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Many Doctors Won’t See EHR Stimulus Money

Posted on February 23, 2009 I Written By

John Lynn is the Founder of the HealthcareScene.com blog network which currently consists of 10 blogs containing over 8000 articles with John having written over 4000 of the articles himself. These EMR and Healthcare IT related articles have been viewed over 16 million times. John also manages Healthcare IT Central and Healthcare IT Today, the leading career Health IT job board and blog. John is co-founder of InfluentialNetworks.com and Physia.com. John is highly involved in social media, and in addition to his blogs can also be found on Twitter: @techguy and @ehrandhit and LinkedIn.

One of my biggest fears about the carrot and stick approach to the HITECH EHR stimulus package is that many doctors are never going to see any of the EHR stimulus package. Not because they aren’t going to implement an EHR, but because they won’t meet the “meaningful use” criteria that HITECH requires.

This isn’t a view that I share alone. Take a look at the following two comments made about HITECH’s inability to actually pay the doctors who participate.

CEOMike’s (CEO of Medscribbler) take on doctor’s qualifying for the EHR stimulus:

Not only is the EMR have to qualify – THE DOCTOR IS GOING TO HAVE TO QUALIFY – the experience with e-prescribing and the incentives programs is a LOT of doctors who thought they would get money didn’t even though their EMR produced the required information – a lot of times the information produced by the EMR proved the doctor did NOT qualify !!!

Remember this is government !!!

Al Borg’s take on past projects similar to the HITECH reimbursement plan:

In past demonstration projects, less than half of physicians or practices ever got any money and those that did got much less than what they thought they would get (the most recent one the 40% which were winners won only $600 on average). Everyone that participated ended up a loser, whether they got paid or not. Are they nuts?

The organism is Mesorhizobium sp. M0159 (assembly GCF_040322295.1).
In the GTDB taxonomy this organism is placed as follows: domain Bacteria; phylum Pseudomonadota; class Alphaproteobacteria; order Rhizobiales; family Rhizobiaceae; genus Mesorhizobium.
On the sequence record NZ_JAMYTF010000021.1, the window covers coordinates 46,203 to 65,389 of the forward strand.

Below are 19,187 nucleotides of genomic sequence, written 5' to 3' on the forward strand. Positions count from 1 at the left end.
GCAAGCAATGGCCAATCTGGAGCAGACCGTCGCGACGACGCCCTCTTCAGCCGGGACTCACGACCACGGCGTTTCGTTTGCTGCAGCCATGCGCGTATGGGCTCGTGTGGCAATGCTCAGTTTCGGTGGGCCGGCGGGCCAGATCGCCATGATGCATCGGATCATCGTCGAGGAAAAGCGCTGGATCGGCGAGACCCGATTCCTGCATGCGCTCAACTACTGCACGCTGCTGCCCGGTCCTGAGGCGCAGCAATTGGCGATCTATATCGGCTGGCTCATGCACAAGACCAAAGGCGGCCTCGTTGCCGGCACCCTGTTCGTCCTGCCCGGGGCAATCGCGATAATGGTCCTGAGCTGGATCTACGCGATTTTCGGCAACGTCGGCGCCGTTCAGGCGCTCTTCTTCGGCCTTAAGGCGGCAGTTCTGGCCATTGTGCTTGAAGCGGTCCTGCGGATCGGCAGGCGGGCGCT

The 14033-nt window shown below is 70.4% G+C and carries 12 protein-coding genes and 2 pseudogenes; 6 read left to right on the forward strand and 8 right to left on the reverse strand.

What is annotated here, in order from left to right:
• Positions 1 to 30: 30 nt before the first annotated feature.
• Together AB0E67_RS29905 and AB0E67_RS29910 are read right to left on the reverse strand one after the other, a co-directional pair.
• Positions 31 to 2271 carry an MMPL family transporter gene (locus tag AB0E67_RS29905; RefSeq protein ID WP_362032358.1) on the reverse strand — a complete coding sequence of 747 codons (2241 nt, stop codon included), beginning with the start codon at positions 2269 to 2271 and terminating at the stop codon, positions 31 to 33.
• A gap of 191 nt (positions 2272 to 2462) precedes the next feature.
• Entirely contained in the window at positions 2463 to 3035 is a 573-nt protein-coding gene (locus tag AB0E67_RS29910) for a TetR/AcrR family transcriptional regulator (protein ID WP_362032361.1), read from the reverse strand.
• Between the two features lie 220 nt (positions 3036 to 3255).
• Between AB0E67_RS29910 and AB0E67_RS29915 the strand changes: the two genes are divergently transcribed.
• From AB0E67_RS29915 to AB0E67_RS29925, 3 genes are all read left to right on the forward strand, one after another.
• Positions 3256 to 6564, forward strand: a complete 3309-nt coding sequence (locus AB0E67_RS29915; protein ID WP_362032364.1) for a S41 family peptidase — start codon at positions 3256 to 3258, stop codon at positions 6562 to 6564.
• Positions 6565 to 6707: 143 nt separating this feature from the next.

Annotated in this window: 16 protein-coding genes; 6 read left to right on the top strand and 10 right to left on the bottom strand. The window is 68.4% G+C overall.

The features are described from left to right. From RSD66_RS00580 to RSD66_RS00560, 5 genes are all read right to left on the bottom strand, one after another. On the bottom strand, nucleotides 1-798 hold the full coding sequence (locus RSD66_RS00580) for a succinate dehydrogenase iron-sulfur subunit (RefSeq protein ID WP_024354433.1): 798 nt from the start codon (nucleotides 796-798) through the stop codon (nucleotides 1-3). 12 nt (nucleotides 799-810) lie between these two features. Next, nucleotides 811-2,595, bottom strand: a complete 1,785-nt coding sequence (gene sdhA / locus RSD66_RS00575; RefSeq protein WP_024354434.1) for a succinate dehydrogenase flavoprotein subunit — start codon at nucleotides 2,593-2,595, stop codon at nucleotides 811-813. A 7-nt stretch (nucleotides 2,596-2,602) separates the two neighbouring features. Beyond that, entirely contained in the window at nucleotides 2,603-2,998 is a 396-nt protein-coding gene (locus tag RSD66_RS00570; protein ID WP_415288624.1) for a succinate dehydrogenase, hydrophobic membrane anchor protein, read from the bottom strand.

Certainly some people will see the money. The question is whether you’ll be one of them. It’s why I still believe that $18 billion of EHR Stimulus won’t actually be spent.

$18 Billion Might Be Spent to Stimulate EHR Adoption

Posted on I Written By

John Lynn is the Founder of the HealthcareScene.com blog network which currently consists of 10 blogs containing over 8000 articles with John having written over 4000 of the articles himself. These EMR and Healthcare IT related articles have been viewed over 16 million times. John also manages Healthcare IT Central and Healthcare IT Today, the leading career Health IT job board and blog. John is co-founder of InfluentialNetworks.com and Physia.com. John is highly involved in social media, and in addition to his blogs can also be found on Twitter: @techguy and @ehrandhit and LinkedIn.

I love how people are saying that $18 billion will be spent on EHR adoption due to what has been dubbed the HITECH act. My question is how did they come up with the $18 billion number? I guess you could say that it’s the max that the government has permitted to be spent. However, if that’s the case, then shouldn’t people be saying that $18 billion MIGHT be spent to stimulate EHR adoption?

Seriously, what if doctors don’t like any of the certified EHR (whatever that turns out to be) and decide not to implement an EHR? What if Medicaid and Medicare make “meaningful EMR use” so difficult to achieve that most doctors who implement an EHR don’t actual see the stimulus from the government?

I’m not trying to say that the government isn’t going to pay our billions of dollars to those who have implemented an EHR. I have a feeling that billions will be paid out as medicare and medicaid bonuses. However, I don’t know how they got the number of $18 billion. For all we know, it could end up being $2 billion.

Plus, we have to ask ourselves the purpose of the HITECH act. Many have said that it’s to “stimulate EHR adoption.” I have a strong feeling that those existing EHR users will be the ones who benefit most. If $15 billion of the $18 billion allocated goes to existing EHR users, then that doesn’t sound like a good investment used to increase EHR adoption to me.